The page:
In Las Vegas for Microsoft Management Summit 2003, Microsoft Senior Vice President Brian Valentine revealed that plans for the next two Windows releases--code-named Longhorn and Blackcomb--are very much in flux. Noting that the company had "boldly" committed to shipping Longhorn as a client-only release and Blackcomb as a server-only release, Valentine said that Microsoft is reevaluating this plan and will likely ship both client and server components of each release. However, this statement doesn't necessarily mean that Microsoft is planning a Longhorn server release, per se. Rather, the company will probably ship some sort of Longhorn add-on pack for Windows Server 2003.
"There were some bold statements made at certain points about client-only, server-only," Valentine said. "But when you think about it, anytime you do a new client release and that release is either developer/ISV-focused or rich-scenario-focused (around more common storage and those kinds of things), you need server support if you are going to get \[that release\] deployed in the enterprise." Longhorn was supposed to include a new Microsoft SQL Server-based file system that would allegedly help users find data and important documents. But one question about this plan had gone unanswered: Why would Microsoft first implement this crucial technology on the client? Valentine's comments this week suggest the company has been struggling with this very question.
The problem is timing. Although desktop users expect regular Windows client releases, server customers have requested that the software giant better pace its server releases; the company responded by delaying the Windows 2003 release well beyond its original time line. Going forward, Valentine said, Microsoft had planned to skip the Longhorn server release because Longhorn is due in early 2005, less than 2 years after Windows 2003 ships.
"There could be a Longhorn server or something that you lay on top of Windows 2003 that looks like a great server for the Longhorn desktop," Valentine said. "There are options in front of us now. Do nothing: I don't think that is actually possible to get to the scenario that we want to achieve. Do service pack-level stuff: But that breaks the rules of service packs, which are supposed to be \[primarily\] bug fixes. Ship add-on overlays on top of the server kernel: I don't just mean the memory manager and stuff like that, but Active Directory and the core-level server services. Or \[we could\] develop a brand-new release of the server. Overlays sound pretty good to me in the timeframe that we are talking about, but we are not set on our plan yet."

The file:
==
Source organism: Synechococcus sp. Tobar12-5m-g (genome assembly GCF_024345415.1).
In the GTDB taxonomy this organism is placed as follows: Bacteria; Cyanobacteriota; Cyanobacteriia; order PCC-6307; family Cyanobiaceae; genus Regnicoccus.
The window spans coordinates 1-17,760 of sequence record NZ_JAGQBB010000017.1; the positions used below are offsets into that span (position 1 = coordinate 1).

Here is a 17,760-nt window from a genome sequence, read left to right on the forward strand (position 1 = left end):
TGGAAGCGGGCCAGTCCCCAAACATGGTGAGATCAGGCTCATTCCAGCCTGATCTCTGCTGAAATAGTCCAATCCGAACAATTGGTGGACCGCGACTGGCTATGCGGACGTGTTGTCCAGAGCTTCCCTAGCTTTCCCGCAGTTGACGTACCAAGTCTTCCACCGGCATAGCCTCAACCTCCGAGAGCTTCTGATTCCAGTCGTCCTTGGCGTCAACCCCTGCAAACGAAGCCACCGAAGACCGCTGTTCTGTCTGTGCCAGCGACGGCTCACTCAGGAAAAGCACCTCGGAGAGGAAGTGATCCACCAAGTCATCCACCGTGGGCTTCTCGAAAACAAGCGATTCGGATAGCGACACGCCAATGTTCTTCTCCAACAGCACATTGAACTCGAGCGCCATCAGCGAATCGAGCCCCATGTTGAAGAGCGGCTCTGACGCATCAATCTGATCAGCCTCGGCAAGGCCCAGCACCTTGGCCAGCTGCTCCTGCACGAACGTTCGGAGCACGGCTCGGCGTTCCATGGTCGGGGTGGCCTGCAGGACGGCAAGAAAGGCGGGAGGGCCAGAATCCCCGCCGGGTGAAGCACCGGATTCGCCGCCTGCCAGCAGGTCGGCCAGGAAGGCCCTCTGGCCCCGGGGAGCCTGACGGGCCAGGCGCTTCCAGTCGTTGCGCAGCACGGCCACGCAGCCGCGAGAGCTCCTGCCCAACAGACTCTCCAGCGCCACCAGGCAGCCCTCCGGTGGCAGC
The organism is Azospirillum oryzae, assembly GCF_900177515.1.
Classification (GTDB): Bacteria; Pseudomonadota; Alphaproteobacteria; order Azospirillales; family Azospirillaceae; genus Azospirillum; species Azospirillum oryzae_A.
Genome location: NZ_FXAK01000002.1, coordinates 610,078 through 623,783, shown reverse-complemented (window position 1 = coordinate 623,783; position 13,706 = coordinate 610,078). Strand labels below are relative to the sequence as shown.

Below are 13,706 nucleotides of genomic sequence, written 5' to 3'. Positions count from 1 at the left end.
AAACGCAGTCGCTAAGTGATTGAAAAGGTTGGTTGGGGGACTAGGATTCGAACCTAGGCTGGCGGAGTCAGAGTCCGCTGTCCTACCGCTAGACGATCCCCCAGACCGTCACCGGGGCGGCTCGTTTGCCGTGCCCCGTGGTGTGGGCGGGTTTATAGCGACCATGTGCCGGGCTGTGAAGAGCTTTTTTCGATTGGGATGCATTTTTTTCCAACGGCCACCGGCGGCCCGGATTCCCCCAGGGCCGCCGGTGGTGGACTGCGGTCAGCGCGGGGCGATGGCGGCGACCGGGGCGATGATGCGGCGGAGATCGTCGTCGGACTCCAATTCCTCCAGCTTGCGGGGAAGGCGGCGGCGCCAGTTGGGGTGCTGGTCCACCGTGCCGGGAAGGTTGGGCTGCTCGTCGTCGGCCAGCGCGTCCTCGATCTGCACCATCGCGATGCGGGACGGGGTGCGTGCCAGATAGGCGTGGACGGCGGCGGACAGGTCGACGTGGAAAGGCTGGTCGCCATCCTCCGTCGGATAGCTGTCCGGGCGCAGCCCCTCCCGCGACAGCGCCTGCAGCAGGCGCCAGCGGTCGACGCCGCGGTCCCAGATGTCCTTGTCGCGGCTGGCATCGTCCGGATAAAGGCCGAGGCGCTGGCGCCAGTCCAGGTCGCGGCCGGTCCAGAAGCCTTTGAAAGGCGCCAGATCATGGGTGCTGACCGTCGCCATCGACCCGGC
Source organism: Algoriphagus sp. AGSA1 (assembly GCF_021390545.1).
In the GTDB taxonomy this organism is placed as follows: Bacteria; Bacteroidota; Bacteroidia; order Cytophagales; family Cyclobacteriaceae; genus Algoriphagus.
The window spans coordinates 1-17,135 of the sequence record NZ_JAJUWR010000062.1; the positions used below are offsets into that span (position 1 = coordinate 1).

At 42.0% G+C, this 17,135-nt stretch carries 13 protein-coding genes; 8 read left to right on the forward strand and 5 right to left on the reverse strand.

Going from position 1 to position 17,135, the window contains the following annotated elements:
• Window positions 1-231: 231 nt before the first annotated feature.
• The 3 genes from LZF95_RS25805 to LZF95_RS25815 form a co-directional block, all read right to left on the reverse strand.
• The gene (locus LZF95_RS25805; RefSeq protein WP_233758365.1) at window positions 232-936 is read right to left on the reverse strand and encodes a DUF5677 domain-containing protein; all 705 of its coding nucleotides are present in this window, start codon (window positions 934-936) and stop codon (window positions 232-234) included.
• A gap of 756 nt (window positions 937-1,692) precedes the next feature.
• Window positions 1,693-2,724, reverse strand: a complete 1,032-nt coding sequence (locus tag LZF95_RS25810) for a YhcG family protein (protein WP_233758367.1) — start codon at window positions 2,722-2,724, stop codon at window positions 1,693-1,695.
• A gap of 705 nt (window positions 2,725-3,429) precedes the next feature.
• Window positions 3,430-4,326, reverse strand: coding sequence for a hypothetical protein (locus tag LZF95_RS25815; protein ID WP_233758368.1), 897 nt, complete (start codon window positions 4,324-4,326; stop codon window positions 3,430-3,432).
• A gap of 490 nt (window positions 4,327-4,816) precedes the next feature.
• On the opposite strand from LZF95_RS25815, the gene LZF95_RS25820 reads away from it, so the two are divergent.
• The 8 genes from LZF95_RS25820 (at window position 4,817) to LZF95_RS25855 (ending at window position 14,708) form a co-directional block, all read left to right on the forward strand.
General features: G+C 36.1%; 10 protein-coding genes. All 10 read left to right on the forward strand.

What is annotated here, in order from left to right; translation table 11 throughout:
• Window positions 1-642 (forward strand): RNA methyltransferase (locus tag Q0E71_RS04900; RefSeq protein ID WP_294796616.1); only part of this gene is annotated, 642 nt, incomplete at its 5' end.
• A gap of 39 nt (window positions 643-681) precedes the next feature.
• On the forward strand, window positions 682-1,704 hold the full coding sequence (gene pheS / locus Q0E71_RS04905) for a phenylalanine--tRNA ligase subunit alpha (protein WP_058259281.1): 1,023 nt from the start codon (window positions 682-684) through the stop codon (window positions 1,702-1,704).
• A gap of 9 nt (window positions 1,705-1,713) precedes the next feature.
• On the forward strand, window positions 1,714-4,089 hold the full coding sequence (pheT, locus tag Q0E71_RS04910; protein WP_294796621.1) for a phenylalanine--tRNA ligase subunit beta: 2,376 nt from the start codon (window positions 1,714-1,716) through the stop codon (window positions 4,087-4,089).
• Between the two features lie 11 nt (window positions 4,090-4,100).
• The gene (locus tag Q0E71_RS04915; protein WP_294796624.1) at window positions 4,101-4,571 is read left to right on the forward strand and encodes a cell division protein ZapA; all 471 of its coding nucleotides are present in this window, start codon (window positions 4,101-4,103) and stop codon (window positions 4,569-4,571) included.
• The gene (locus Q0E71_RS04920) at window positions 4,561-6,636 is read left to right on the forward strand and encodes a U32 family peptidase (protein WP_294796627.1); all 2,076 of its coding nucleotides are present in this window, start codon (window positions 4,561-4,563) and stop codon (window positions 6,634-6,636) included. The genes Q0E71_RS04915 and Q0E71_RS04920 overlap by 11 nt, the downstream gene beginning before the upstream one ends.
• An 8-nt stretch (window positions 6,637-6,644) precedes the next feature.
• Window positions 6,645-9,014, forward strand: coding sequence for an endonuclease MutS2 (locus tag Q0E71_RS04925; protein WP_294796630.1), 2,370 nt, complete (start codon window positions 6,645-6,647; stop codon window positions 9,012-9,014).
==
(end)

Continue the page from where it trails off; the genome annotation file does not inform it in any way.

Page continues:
So although the plans to skip a Longhorn server release haven't yet changed, if Longhorn slips further--a distinct possibility--Microsoft might very well add a Longhorn server release to the time line. "We'll do whatever makes the most sense and is easiest on our customers," Valentine said. "\[The plans are\] in flux. There is a wave of very interesting things that we are doing in the Longhorn timeframe and we have yet to decide the delivery vehicle for those. The goal is to be nonintrusive, or least nondisruptive, to the \[enterprise\] customer environment."
The Blackcomb Windows release, however, will include both server and client releases. Although Microsoft says it's too early to begin discussing a possible Blackcomb release schedule, Valentine discussed 2- to 3-year enterprise release cycles, which places the Blackcomb release in the 2007-2008 time frame. Given the constant Longhorn delays, however, that goal is obviously a moving target. "You have to prove the value in the infrastructure through the end-user scenarios," Valentine said. "The rate of server and services adoption without some value on the end-user devices--not just PCs but \[also\] PDAs, Smartphones, and any device you can name these days--is really slow because customers don't see the value in it."
Valentine provided other interesting details about the upcoming Windows releases. In addition to new integrated-storage technology, Longhorn will include rich new collaboration tools. Longhorn uses the same core kernel that Windows 2003 uses, but Blackcomb will probably require a new server kernel (necessitating both server and client releases). Blackcomb will also include dramatically reworked core services, such as Active Directory (AD) and public key infrastructure (PKI), Valentine said.